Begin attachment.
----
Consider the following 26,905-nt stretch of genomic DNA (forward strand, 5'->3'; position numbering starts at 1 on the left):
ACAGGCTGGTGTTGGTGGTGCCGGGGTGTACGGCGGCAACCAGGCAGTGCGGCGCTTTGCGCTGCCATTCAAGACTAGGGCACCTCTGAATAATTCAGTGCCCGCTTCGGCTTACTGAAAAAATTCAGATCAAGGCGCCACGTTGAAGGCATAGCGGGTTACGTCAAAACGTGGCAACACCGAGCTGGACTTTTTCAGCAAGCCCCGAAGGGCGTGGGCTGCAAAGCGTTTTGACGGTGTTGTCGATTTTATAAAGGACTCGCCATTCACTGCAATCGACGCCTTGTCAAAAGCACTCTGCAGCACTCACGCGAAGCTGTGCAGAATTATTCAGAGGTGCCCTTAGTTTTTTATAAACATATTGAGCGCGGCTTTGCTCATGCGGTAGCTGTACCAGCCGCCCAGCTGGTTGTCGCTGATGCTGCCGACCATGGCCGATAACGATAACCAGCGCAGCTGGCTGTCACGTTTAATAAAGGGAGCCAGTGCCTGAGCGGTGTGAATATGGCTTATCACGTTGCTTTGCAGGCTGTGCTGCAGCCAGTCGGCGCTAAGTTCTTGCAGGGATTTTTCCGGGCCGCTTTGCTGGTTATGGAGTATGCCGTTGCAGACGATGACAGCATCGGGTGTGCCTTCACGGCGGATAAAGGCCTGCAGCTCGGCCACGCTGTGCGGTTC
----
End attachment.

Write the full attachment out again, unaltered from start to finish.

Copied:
Consider the following 26,905-nt stretch of genomic DNA (forward strand, 5'->3'; position numbering starts at 1 on the left):
ACAGGCTGGTGTTGGTGGTGCCGGGGTGTACGGCGGCAACCAGGCAGTGCGGCGCTTTGCGCTGCCATTCAAGACTAGGGCACCTCTGAATAATTCAGTGCCCGCTTCGGCTTACTGAAAAAATTCAGATCAAGGCGCCACGTTGAAGGCATAGCGGGTTACGTCAAAACGTGGCAACACCGAGCTGGACTTTTTCAGCAAGCCCCGAAGGGCGTGGGCTGCAAAGCGTTTTGACGGTGTTGTCGATTTTATAAAGGACTCGCCATTCACTGCAATCGACGCCTTGTCAAAAGCACTCTGCAGCACTCACGCGAAGCTGTGCAGAATTATTCAGAGGTGCCCTTAGTTTTTTATAAACATATTGAGCGCGGCTTTGCTCATGCGGTAGCTGTACCAGCCGCCCAGCTGGTTGTCGCTGATGCTGCCGACCATGGCCGATAACGATAACCAGCGCAGCTGGCTGTCACGTTTAATAAAGGGAGCCAGTGCCTGAGCGGTGTGAATATGGCTTATCACGTTGCTTTGCAGGCTGTGCTGCAGCCAGTCGGCGCTAAGTTCTTGCAGGGATTTTTCCGGGCCGCTTTGCTGGTTATGGAGTATGCCGTTGCAGACGATGACAGCATCGGGTGTGCCTTCACGGCGGATAAAGGCCTGCAGCTCGGCCACGCTGTGCGGTTC